The title of this CD and the riveting music therein suggests that Smith, after a period of readjustment and re-evaluation, is in the thick of recapturing the imaginative take-no-prisoners flair that, on the basis of public documentation, marked her pre-'89 efforts. Most of her work here revolves around a specific vocabulary and a limited number of strategies - grinding glissandi, which often involve note clusters and/or tone-overtone combinations, sawing sounds, crying plaintive notes and lines embellished with 1/4 and 1/2 tone inflections, and regular use of two-note riffs from which she extrapolates freely. (There's nary a "normally-toned" passage to be found though she comes close a couple of times.) In tandem with the deep sense of emotional commitment and nuance which permeates these pieces, it is clear that Smith is not only searching, but finding as well. Her vocal obbligato, for instance, which was in the past distracting if not downright irritating, is here less demonstrative and much more integrated into her muse as an effective accessory; sometimes only a slight shadow or coloration. And though vocals are credited only on specific tracks, they actually appear nearly throughout the disk, and in a particularly striking context on the audio verite opener where Smith and Preston Beck converse on technical matters behind the violist's far-reaching-warm-up.
As for "Our Changing Weather" with long-time partner Williams, their interaction, coming on the heels of an extended viola interlude, yields much less discursive results than that of Travellers (6/91, p.67), but is less surprising than their work of years past, as the guitarist once again all but abandons flights of fancy for grounded metric rhythms and easily definable harmonic progressions. But that desn't stop Smith from taking flight, and thus demonstrating clearly that repose in the eye of the storm can inspire and catalyze the creative spirit.
Milo Fine, CADENCE
LaDonna Smith, EYE OF THE STORM
Intense and involved, our friend LaDonna sets forth on a (mostly) solo excursion into today. Her viola, voice, and violin will transport you through what (despite NASA hype) is truly the last frontier. Her intricate interpretations take you right to the dead CENTER of the climate she creates for you! For some, who want the throb of 2 or 23 chord pattern in their listening experience, this will be a gullywasher! Those of us who have learned to listen to (and for) the under-currents, though, will hear the many voices of what LaDonna calls the great Musical Spirit beckoning us to become a part of the hurricane rush that is NOW! Deep TIDES move under and through each piece & will transport you UP through the doldrum clouds to that place where light and life illumine each step! In fact, being a veteran listener to many of her pieces through the years, I can say without qualification that this is the most musically mature adventure I have ever heard her perform! The strings are solid throughout and in the end-run, the only assessment can be that this is one experience you MUST have, if you are open (even in the least) to new musical tempests! MOST HIGHLY recommended! Contact LaDonna at 1705 12th St. So., Birmingham, AL 35205 - & I mean, NOW!!!
-Zzaj, Improvijazzation Nation
Floating Bridges radiates with high energy interplay from the first notes and reveals a musical dynamism of fluid invention and sympathetic creation from the String Trek duo of violist La Donna Smith and guitarist Misha Feigin.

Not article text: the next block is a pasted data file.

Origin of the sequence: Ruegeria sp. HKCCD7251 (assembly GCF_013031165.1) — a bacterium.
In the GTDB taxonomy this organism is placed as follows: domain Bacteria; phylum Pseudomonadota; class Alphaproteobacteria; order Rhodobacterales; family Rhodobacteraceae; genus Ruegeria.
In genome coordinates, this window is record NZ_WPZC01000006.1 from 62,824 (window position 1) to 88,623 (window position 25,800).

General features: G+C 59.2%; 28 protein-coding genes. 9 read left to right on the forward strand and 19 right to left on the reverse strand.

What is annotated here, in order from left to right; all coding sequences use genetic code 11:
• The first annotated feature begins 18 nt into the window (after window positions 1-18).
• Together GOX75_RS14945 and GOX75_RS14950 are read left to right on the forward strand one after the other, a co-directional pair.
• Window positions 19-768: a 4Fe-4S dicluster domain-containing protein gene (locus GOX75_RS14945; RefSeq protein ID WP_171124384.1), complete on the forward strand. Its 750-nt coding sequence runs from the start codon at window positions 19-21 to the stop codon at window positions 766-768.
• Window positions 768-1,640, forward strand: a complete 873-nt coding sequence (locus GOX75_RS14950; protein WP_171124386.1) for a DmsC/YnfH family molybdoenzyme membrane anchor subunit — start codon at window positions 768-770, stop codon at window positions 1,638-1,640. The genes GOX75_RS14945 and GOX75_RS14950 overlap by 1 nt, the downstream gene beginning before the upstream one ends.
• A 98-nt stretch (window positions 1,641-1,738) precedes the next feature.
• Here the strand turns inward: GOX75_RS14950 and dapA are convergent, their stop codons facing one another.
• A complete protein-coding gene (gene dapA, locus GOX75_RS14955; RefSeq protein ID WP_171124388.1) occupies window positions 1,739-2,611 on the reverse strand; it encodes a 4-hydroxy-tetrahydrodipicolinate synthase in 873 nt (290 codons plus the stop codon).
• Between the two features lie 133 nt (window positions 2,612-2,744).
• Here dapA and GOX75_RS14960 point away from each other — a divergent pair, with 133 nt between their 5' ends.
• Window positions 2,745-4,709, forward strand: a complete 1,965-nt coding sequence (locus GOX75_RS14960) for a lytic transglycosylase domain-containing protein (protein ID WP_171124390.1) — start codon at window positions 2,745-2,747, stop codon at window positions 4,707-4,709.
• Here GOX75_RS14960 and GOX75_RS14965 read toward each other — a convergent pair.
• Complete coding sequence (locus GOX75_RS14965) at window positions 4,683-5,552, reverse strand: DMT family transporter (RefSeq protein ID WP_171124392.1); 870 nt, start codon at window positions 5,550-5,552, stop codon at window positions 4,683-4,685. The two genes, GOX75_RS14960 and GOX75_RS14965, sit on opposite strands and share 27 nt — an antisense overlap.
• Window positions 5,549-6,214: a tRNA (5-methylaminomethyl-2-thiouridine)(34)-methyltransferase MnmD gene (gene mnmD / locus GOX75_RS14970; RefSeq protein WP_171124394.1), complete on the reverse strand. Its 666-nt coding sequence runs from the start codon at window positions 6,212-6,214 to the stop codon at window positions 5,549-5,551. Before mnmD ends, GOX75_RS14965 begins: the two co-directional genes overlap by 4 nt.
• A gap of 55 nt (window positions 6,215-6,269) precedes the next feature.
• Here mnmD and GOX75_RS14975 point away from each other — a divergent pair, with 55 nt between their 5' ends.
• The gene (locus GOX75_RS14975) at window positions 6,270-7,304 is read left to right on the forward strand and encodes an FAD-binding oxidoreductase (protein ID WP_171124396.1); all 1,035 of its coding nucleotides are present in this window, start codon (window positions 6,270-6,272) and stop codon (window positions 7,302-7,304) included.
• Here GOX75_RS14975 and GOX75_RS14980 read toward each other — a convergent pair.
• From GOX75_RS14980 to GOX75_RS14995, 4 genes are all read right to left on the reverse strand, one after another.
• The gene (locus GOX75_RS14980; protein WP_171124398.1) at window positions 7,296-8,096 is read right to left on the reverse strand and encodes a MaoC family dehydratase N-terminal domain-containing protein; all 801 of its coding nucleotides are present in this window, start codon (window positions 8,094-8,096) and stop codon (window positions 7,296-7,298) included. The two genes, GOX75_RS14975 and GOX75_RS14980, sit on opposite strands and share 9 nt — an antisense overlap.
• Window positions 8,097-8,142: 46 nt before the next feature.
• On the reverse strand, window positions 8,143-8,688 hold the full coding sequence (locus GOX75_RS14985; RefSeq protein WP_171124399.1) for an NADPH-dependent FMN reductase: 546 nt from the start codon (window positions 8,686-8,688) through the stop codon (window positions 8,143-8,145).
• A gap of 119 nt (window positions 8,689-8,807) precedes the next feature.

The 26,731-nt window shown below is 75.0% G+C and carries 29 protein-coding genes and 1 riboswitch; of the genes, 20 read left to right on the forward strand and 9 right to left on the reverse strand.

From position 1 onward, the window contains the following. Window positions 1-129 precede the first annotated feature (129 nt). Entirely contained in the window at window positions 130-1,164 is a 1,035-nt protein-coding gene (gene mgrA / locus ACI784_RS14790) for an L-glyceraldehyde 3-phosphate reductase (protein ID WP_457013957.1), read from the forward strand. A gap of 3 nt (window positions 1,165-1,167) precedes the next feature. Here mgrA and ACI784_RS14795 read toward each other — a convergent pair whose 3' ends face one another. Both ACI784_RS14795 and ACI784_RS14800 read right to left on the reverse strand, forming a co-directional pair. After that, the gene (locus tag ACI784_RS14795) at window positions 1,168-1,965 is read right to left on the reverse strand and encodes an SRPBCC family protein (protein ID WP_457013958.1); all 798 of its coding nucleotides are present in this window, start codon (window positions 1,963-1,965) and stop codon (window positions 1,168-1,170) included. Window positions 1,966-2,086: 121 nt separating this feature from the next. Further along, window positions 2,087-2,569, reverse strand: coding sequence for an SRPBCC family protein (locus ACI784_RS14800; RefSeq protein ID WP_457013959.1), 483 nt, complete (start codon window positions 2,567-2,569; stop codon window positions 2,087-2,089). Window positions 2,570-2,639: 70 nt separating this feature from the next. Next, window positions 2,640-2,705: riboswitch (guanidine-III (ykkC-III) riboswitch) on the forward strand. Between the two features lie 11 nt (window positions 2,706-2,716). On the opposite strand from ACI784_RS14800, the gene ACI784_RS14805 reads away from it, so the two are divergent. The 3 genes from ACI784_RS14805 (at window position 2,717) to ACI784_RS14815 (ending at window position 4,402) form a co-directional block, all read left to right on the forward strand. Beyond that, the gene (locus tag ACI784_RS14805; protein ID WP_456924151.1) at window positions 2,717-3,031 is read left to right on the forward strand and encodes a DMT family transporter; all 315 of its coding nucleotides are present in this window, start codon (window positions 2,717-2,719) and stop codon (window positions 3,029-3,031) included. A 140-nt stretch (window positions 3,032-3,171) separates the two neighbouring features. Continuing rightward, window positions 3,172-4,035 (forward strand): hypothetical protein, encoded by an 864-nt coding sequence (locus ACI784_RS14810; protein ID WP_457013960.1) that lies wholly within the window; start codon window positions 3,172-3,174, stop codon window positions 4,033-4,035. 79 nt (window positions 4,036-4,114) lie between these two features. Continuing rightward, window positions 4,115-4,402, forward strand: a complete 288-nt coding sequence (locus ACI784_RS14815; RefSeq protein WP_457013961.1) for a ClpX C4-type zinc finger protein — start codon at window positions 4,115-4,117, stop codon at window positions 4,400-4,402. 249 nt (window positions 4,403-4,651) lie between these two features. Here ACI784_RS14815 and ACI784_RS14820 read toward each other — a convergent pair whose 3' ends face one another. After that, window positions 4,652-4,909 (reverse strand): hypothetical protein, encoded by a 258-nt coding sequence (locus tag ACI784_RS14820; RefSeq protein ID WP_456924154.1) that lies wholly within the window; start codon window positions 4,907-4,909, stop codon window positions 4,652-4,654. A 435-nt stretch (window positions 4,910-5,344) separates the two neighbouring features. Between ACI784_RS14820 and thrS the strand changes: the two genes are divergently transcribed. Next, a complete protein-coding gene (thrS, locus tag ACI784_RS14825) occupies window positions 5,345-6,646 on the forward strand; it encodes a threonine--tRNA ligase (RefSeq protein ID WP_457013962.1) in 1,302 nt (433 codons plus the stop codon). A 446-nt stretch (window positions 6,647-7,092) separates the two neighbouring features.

Recorded in June, 2007 at the "Meeting of Improvisers" in Krakow, Poland, the set opens with the nineteen-minute "Krakow Concerto." After the initial shock but superficial comparison to the duo of Smith and guitarist Davey Williams heard live during the 1970s-80s, String Trek comes crisply into focus with its own characteristic sound and approach. This well recorded live performance captures the duo at a high point of artistic collaboration.
Throughout "Concerto," Feigin ranges over his instrument, picking glittering and articulate lines, pulling strings and producing massive rhythmic chords—drawing sounds out, at times, both delicate and tough, but constantly inventive and responsive to his musical partner. He doesn't sound like any other free improvising guitarist and has the energy and technique to be the perfect musical foil to the energetic and expressive Smith.
Smith bows clean lines as well as smeared resonances, often joining her voice to that of her unmistakable viola. Neither is the leader, but the two blend into a perfect and satisfying union. "Concerto" fluidly travels from free invention into the players' shared European folk and Southern blues influences. The melodies that appear seem completely organic and natural with only a hint of cultural exoticism.
"Tribal Reverberation" has both performers vocalizing from z'aum abstractions to extended vocal technique, from folk melodies to rhythmic cadences. A wonderful, but brief, piece of mouth music.
"Klebnikov" is a sober meditation on the transience of life, penned by Velimir Hlebnikov in 1920 and recited here, first in Russian, and then translated by Feigin with pizzicati and chordal accompaniment. The mood continues with "Die to Live," picking up first with muscular and virtuosic sequences interleaved with rhapsodic lyricism and then integrating Feigin improvising on his poem, "The wind blows through space...," which ends the sequence as a paean to the fleetness of experience. The integration of the reading with the music is so seamless as to avoid comparison to most jazz/poetry collaborations. In all, a beautiful connection to the Russian language exploration of the Futurist years—a sensibility shared by both artists—and the tenuousness of the art of improvisation.
The concert ends with "Crossed Currents," an extended exploration of string color restlessly moving from technique to technique and culminating with an energetic vocal and slide guitar send-off. Ending, Smith announces in her characteristic way, "That's all folks." A brief encore of a few seconds, "Something Reduced" follows.
Smith's early Trans Duo recordings were often marred with mediocre recordings and abbreviated sets. The quality of this release, both in clarity of recording and artistic achievement, makes up for that lack. Together, Smith and Feigin have moved beyond Yokel Yen (Transmuseq, 2004) with an organic rightness to their approach.